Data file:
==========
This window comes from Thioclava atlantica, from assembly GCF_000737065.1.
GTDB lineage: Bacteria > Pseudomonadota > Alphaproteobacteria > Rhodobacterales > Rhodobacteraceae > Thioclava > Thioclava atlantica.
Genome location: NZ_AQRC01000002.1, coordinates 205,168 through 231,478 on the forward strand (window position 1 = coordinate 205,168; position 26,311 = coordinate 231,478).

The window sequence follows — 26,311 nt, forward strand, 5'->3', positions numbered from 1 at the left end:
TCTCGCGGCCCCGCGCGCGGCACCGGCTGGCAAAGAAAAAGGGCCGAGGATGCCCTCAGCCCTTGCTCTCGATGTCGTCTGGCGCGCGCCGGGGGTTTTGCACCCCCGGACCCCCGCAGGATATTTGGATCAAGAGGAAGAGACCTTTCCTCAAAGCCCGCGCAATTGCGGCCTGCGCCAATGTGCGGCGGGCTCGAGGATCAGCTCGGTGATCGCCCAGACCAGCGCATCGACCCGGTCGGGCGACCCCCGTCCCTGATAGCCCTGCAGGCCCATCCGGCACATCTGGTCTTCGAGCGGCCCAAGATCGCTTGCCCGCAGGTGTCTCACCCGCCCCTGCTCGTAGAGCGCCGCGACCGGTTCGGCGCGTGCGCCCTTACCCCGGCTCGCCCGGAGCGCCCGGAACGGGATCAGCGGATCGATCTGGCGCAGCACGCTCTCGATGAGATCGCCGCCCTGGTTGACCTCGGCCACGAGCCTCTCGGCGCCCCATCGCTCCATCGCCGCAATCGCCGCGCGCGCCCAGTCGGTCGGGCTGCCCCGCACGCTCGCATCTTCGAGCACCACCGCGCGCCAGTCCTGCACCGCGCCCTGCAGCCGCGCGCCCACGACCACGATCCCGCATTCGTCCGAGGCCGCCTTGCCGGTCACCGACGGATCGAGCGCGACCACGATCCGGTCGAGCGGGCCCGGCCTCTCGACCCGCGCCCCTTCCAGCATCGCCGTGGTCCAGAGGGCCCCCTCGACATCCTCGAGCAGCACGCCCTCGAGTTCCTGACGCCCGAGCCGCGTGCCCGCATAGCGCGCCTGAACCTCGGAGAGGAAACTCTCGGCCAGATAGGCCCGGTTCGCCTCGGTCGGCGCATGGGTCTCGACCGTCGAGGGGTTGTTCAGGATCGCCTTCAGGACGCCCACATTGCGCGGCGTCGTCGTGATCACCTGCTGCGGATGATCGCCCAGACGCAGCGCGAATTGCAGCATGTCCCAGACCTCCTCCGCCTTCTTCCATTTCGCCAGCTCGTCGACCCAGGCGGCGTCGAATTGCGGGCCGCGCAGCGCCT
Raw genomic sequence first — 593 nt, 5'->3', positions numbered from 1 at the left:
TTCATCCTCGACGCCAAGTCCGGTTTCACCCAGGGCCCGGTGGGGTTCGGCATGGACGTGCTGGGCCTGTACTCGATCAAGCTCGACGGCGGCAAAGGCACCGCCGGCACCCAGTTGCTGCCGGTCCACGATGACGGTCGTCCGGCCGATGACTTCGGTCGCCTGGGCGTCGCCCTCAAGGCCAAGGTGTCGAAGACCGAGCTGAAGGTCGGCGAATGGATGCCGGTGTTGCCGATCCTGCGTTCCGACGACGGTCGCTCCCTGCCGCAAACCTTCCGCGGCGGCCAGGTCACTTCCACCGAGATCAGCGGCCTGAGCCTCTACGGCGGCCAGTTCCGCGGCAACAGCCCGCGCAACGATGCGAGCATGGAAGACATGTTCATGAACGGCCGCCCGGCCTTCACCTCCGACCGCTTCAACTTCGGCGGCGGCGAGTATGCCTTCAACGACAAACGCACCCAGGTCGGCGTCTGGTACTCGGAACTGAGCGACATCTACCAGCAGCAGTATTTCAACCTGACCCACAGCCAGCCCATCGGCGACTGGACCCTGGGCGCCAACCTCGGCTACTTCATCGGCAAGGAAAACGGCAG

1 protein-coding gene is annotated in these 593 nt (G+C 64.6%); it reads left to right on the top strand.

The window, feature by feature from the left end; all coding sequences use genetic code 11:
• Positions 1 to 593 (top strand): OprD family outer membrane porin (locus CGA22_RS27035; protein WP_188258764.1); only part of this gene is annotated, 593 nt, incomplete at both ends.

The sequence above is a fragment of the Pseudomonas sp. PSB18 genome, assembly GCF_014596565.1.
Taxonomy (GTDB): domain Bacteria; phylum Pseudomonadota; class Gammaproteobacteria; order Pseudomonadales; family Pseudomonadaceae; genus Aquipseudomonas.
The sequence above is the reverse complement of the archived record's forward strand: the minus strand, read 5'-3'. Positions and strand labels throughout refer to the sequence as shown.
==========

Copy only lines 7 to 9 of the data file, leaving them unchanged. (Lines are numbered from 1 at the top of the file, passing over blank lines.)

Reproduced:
TTCATCCTCGACGCCAAGTCCGGTTTCACCCAGGGCCCGGTGGGGTTCGGCATGGACGTGCTGGGCCTGTACTCGATCAAGCTCGACGGCGGCAAAGGCACCGCCGGCACCCAGTTGCTGCCGGTCCACGATGACGGTCGTCCGGCCGATGACTTCGGTCGCCTGGGCGTCGCCCTCAAGGCCAAGGTGTCGAAGACCGAGCTGAAGGTCGGCGAATGGATGCCGGTGTTGCCGATCCTGCGTTCCGACGACGGTCGCTCCCTGCCGCAAACCTTCCGCGGCGGCCAGGTCACTTCCACCGAGATCAGCGGCCTGAGCCTCTACGGCGGCCAGTTCCGCGGCAACAGCCCGCGCAACGATGCGAGCATGGAAGACATGTTCATGAACGGCCGCCCGGCCTTCACCTCCGACCGCTTCAACTTCGGCGGCGGCGAGTATGCCTTCAACGACAAACGCACCCAGGTCGGCGTCTGGTACTCGGAACTGAGCGACATCTACCAGCAGCAGTATTTCAACCTGACCCACAGCCAGCCCATCGGCGACTGGACCCTGGGCGCCAACCTCGGCTACTTCATCGGCAAGGAAAACGGCAG

1 protein-coding gene is annotated in these 593 nt (G+C 64.6%); it reads left to right on the top strand.

The window, feature by feature from the left end; all coding sequences use genetic code 11: